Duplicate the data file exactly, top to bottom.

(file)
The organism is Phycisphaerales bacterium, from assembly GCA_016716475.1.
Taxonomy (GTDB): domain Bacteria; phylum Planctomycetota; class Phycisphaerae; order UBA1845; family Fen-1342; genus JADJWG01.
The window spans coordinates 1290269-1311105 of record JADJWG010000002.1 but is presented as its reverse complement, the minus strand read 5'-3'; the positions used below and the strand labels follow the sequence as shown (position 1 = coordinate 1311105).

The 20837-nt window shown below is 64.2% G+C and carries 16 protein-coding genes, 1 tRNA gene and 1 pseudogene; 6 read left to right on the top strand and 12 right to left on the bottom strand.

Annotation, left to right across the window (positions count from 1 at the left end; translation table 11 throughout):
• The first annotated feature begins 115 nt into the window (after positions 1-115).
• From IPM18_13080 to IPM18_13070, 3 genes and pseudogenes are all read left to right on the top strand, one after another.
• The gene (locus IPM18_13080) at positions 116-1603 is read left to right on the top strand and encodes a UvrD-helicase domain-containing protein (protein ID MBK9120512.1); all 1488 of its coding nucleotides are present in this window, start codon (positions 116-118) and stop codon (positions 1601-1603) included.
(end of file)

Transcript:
The organism is Phycisphaerales bacterium, from assembly GCA_016716475.1.
Taxonomy (GTDB): domain Bacteria; phylum Planctomycetota; class Phycisphaerae; order UBA1845; family Fen-1342; genus JADJWG01.
The window spans coordinates 1290269-1311105 of record JADJWG010000002.1 but is presented as its reverse complement, the minus strand read 5'-3'; the positions used below and the strand labels follow the sequence as shown (position 1 = coordinate 1311105).

The 20837-nt window shown below is 64.2% G+C and carries 16 protein-coding genes, 1 tRNA gene and 1 pseudogene; 6 read left to right on the top strand and 12 right to left on the bottom strand.

Annotation, left to right across the window (positions count from 1 at the left end; translation table 11 throughout):
• The first annotated feature begins 115 nt into the window (after positions 1-115).
• From IPM18_13080 to IPM18_13070, 3 genes and pseudogenes are all read left to right on the top strand, one after another.
• The gene (locus IPM18_13080) at positions 116-1603 is read left to right on the top strand and encodes a UvrD-helicase domain-containing protein (protein ID MBK9120512.1); all 1488 of its coding nucleotides are present in this window, start codon (positions 116-118) and stop codon (positions 1601-1603) included.